Lately, I find that I am really hard on the brands and companies I am purchasing from and identifying with. Now, some of it may come from the idea that “the customer is always right.” I am not sure that is all of it though. I have raised my expectations. I expect more service, expect a great product, expect something to work they way I think it should work and if it doesn’t then I expect that the company fixes the problem. Why? Well, I have more choice in the matter than they do. I have so many choices in a marketplace of ideas and products that I can find exactly what I need, when I need it, to work how I need it to work. I’m not always shopping around for the lowest bidder; I am shopping around for my expectations. I would rather do business with a company that believes what I believe – and builds a product or service not based on what a given market says about what they can get away with, or what is possible, but what the marketplace truly desires.
This is best articulated in this clip below from a Steve Jobs Q&A at WWDC in 1997 – pay attention to how he answers the question and the congruency with which his vision is articulated at the 1:50 mark to your experience with Apple today:
I pay a premium for Apple products and service – absolutely. I also have come to not only have my expectations of service and products be met, but also exceeded by their delivery – over and over again – no matter whom I am engaging with. Furthermore, I can tell you what Apple believes and why I choose their product beyond faster processers and good service.
There are companies out there, like Apple: Zappos and Nordstrom to name a few, that have operated under the guise of congruent authority. These are the ones you see people use over and over as beacons that all companies should strive to be like. It is so convenient to name these companies, that we overlook what truly makes them great. From the very beginning the vision was devoted to putting the customer first, and every single employee understands and believes that mission – so much so that they are vested with the power and authority to actually make that happen. When you have that kind of congruency and belief in the people you work with, your customers will not only flock to you, but will be able to articulate what you believe to others.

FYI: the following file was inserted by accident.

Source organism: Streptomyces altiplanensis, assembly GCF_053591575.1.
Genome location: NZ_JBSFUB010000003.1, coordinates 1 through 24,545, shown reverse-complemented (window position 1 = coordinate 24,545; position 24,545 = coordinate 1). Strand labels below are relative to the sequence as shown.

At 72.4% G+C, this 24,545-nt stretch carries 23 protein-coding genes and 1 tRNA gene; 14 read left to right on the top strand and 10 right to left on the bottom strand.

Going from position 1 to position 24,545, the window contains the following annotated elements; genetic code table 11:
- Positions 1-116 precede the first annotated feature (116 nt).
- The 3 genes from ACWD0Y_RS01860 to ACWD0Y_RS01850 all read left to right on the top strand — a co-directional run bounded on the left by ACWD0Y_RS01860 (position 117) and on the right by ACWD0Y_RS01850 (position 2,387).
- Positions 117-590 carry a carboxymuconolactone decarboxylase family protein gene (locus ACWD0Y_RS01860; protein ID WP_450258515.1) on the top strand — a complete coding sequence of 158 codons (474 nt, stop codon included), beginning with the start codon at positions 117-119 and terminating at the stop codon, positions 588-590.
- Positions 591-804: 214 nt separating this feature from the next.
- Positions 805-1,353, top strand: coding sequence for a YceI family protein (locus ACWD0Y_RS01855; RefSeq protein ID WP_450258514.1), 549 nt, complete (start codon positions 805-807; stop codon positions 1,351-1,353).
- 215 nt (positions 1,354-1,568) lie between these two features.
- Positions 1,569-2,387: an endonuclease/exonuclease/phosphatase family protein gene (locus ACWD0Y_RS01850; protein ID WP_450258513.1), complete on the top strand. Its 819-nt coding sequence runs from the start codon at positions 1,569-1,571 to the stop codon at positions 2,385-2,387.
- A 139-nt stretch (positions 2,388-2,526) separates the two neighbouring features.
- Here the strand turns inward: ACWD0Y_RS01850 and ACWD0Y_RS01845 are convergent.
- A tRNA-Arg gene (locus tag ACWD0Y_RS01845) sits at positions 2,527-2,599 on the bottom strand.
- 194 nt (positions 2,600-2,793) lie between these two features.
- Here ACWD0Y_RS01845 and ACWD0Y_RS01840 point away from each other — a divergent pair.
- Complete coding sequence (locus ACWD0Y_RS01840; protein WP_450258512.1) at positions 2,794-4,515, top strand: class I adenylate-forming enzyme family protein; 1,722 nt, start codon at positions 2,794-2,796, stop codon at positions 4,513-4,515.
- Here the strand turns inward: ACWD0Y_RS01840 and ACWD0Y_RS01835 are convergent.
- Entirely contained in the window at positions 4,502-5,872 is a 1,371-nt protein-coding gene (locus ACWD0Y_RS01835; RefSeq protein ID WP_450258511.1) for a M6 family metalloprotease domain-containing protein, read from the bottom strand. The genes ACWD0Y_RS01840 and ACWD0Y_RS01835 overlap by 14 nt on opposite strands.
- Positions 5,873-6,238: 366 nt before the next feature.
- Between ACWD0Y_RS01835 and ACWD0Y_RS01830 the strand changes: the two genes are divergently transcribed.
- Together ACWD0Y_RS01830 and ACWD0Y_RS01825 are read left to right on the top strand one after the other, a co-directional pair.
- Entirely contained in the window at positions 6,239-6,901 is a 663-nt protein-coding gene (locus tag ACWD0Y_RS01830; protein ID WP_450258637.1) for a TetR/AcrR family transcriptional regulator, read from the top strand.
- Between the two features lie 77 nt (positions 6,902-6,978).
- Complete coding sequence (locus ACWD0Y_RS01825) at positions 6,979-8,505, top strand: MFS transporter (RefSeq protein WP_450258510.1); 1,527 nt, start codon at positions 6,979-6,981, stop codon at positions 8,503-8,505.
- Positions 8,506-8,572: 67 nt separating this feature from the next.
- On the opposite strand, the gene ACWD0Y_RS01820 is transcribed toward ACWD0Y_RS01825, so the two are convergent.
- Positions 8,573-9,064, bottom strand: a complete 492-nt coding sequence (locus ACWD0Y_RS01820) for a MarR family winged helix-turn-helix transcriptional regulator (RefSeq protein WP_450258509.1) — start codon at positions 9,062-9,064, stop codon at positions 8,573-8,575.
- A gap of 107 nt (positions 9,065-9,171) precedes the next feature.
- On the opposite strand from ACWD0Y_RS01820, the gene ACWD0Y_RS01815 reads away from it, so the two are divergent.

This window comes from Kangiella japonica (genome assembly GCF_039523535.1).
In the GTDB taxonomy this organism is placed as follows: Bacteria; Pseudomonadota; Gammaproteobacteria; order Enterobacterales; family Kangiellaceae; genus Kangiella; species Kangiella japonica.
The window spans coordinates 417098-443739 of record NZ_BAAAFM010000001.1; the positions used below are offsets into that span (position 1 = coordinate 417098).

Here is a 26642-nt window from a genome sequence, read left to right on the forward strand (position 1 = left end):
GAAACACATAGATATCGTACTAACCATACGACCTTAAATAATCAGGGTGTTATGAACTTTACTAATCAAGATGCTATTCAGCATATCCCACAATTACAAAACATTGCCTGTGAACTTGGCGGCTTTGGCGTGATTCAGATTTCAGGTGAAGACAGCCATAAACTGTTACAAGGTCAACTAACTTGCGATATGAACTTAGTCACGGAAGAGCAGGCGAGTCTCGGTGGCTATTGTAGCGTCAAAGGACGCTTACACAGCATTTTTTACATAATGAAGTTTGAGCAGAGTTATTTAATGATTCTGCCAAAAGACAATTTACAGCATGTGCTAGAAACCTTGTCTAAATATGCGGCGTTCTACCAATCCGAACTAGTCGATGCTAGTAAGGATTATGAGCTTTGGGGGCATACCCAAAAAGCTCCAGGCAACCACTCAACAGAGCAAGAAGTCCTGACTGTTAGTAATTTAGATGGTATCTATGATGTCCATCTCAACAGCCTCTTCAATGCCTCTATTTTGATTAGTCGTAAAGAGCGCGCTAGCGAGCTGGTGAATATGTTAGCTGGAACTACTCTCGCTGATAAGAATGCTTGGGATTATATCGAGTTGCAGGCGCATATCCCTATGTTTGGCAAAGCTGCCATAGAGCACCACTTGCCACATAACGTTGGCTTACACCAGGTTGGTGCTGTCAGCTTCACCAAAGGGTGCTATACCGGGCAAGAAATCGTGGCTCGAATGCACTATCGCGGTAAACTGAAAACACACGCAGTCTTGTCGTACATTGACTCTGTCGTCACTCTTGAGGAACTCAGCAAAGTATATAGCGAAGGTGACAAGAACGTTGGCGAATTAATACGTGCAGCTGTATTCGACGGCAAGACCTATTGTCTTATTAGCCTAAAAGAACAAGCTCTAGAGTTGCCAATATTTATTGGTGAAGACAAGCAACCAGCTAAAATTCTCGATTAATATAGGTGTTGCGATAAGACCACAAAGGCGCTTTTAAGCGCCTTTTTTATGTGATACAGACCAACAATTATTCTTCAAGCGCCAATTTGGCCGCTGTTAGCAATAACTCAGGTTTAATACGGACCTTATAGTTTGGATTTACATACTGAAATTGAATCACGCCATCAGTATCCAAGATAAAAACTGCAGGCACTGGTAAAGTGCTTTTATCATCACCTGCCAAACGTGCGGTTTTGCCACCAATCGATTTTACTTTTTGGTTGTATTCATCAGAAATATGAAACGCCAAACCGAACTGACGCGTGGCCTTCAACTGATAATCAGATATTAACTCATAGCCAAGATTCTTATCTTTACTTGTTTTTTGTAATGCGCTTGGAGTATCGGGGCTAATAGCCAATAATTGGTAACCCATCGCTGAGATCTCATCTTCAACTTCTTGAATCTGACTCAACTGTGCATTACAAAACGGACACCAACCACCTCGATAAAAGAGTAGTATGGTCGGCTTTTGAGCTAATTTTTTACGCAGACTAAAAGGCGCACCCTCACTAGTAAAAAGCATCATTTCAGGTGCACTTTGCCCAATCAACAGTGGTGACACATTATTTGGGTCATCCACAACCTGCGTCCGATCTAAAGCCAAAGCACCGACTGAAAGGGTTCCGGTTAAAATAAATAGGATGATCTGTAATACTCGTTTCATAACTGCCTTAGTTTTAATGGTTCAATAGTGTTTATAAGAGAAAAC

Back at Ted’s, the waiter or chef, whomever made the decision not to send my order – could have very well sent out the steak under par. But to their credit, they didn’t even know it was my first time there but my experience with them since has taught me that it doesn’t matter if it was my first visit, or my last – the standards are the same.
So what am I trying to say with all this?
- Put your customers at the center of every single decision you make.
- Hire a team that believes what you believe.
- Empower that team with the authority to make independent decisions on your behalf that will affect the customer experience in a way that aligns with your vision.
- When it comes to customers, seek standards of satisfaction – not scripts and structures that dictate outcomes.
Do business the way you believe it should be done from a consumer perspective and start with the customers you have. If you do, you will always have loyal customers who will continue to buy your products and use your services. Not only will they buy your stuff – they will tell your story.
Time for a steak, can anyone recommend a place? Never mind, I have one that I always go to, they never have an off night.